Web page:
In India and the Indian subcontinent (and also as in other countries in South Asia), people have been systematically discriminated against on the basis of their work and descent for centuries. Over 200 million people are Dalits, also known as untouchables or outcastes. Dalit women constitute 16.3% of the total Indian female population. The traditional taboos are the same for Dalit men and Dalit women. However, Dalit women have to deal with them more often. Dalit women are discriminated against not only by people of higher castes, but also within their own communities. They experience violence, discrimination, and social exclusion on a daily basis. Though economic growth in India has been strong over the past decade, the caste disparities are however increasing. As Dr B.R. Ambedkar has thought, the progress of a community is measured by the degree of progress which women have achieved. Dalit women face caste discrimination in addition to gender discrimination ingrained in our society. .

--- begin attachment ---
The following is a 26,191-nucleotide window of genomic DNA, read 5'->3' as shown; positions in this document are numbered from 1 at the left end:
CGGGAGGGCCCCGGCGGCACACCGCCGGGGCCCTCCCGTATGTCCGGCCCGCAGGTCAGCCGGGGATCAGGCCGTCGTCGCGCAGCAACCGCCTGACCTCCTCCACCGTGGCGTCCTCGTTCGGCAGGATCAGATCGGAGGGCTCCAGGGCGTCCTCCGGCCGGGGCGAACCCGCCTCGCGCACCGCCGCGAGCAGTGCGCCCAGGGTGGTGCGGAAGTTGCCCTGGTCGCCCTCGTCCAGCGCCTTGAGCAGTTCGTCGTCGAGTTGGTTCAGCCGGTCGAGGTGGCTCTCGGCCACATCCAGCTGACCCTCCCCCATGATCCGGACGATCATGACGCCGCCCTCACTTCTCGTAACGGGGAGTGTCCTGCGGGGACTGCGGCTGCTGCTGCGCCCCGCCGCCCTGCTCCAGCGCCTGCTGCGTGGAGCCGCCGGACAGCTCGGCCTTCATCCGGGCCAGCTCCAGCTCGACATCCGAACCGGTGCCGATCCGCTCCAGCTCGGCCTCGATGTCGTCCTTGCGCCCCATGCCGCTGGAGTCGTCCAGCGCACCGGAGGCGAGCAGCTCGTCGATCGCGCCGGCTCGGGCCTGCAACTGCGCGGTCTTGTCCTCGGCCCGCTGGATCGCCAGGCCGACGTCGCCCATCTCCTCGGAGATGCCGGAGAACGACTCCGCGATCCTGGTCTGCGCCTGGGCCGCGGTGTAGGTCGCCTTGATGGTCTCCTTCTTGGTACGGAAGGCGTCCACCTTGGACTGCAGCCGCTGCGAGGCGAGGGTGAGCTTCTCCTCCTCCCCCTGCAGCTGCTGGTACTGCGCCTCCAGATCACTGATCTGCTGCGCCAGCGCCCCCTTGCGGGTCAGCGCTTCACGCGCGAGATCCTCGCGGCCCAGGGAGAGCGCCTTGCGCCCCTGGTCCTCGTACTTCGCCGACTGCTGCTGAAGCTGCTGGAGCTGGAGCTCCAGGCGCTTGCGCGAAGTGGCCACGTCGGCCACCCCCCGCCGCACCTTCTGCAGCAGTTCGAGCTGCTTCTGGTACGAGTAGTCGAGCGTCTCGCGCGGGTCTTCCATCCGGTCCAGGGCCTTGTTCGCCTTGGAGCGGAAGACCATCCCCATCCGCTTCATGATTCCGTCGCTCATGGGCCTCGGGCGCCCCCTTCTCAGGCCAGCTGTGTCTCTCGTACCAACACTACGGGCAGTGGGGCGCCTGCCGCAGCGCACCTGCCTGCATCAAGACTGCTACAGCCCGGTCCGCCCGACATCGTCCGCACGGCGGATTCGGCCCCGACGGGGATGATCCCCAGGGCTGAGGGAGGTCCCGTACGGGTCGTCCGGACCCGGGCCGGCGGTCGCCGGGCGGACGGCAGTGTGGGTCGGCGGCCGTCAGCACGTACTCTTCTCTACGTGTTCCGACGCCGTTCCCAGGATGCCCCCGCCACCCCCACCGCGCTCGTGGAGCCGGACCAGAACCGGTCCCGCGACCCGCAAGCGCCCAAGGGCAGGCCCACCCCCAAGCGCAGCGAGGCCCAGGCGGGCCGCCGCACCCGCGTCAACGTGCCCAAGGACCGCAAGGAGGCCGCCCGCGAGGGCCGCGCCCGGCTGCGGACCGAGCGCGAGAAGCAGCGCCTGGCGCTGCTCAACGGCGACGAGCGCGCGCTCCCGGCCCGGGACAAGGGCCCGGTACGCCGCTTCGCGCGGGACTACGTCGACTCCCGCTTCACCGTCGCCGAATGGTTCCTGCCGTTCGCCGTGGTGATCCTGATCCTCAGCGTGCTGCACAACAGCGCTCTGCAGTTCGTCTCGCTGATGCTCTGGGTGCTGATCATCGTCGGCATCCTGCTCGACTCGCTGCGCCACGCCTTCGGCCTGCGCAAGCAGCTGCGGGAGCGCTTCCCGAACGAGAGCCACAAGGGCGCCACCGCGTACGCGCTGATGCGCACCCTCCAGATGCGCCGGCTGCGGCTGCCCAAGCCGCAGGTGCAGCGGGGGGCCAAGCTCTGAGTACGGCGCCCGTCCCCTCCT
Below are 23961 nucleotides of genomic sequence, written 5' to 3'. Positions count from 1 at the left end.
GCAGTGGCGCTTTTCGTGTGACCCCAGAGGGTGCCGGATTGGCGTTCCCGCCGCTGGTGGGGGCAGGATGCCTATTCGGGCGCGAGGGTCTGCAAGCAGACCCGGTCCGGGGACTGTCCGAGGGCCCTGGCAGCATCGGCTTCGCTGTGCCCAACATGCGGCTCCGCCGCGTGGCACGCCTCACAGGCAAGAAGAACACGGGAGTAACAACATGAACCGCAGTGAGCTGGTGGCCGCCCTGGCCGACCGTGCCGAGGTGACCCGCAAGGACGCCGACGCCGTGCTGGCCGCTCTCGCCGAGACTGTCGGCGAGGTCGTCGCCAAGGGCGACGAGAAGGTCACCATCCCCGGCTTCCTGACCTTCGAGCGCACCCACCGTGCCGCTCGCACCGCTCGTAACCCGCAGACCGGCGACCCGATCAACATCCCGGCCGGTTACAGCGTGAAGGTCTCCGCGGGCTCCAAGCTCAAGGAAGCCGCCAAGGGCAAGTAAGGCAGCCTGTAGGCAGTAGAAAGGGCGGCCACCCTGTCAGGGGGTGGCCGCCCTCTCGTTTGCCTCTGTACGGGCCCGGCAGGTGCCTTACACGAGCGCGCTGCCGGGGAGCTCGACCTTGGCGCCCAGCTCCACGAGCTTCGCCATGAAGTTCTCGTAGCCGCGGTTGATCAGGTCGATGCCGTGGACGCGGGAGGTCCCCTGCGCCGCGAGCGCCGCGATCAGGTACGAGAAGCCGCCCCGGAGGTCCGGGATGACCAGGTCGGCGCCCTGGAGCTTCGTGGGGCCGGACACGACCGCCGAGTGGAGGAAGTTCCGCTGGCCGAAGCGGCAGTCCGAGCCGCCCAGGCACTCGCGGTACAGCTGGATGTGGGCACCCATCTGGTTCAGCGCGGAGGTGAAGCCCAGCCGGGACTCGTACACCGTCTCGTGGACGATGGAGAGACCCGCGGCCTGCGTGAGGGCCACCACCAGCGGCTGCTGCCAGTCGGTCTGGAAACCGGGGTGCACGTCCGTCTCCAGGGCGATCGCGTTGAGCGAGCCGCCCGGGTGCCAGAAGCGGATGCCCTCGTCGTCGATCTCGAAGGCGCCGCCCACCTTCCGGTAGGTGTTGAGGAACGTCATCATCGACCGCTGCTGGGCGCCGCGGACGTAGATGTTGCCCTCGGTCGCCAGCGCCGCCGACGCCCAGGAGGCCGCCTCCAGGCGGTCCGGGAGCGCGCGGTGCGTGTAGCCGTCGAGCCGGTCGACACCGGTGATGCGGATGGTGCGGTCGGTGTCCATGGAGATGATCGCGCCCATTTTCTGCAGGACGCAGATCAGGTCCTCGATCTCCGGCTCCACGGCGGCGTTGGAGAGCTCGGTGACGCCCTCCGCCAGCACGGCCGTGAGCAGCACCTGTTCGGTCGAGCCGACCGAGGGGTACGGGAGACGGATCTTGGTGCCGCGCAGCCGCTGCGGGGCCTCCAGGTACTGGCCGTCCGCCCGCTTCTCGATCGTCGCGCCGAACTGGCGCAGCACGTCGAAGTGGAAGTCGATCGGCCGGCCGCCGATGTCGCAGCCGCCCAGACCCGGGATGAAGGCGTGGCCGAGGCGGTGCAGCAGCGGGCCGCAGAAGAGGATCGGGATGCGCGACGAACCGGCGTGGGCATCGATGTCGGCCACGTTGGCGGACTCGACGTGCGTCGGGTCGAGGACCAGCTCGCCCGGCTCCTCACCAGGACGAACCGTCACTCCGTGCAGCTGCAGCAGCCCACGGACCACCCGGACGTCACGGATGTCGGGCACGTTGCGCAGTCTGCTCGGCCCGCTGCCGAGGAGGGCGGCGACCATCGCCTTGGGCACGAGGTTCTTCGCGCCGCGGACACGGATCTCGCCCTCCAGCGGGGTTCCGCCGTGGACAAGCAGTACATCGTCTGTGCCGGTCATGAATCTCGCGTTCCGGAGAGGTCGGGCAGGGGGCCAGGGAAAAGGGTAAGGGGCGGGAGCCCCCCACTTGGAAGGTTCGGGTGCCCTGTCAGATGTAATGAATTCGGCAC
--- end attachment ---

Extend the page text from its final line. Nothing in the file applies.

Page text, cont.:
Scheduled Castes, once untouchables (even now the system prevails, revives), now popularly termed Dalits because of their general oppressed nature are in the lower rungs of the social ladder. The word 'Dalit' comes from the Sanskrit language, and means 'ground', 'suppressed', 'crushed', or 'broken to pieces'. Jyotirao Phule used the term for the first time in the nineteenth century, in the context of the oppression faced by the erstwhile 'untouchable' castes from the twice-born Hindus.2 Gandhi's coinage, the word Harijan, translated roughly as 'Children of God', is to identify the former Untouchables. Now Dalits object to this term. The term 'Scheduled caste' (SC) is the official term used in Indian government documents to identify former 'untouchables'. However, in 2008 the National Commission for Scheduled Castes, noticing that 'Dalit' was used interchangeably with the official term 'scheduled castes', called the term 'unconstitutional' and asked state governments to end its use.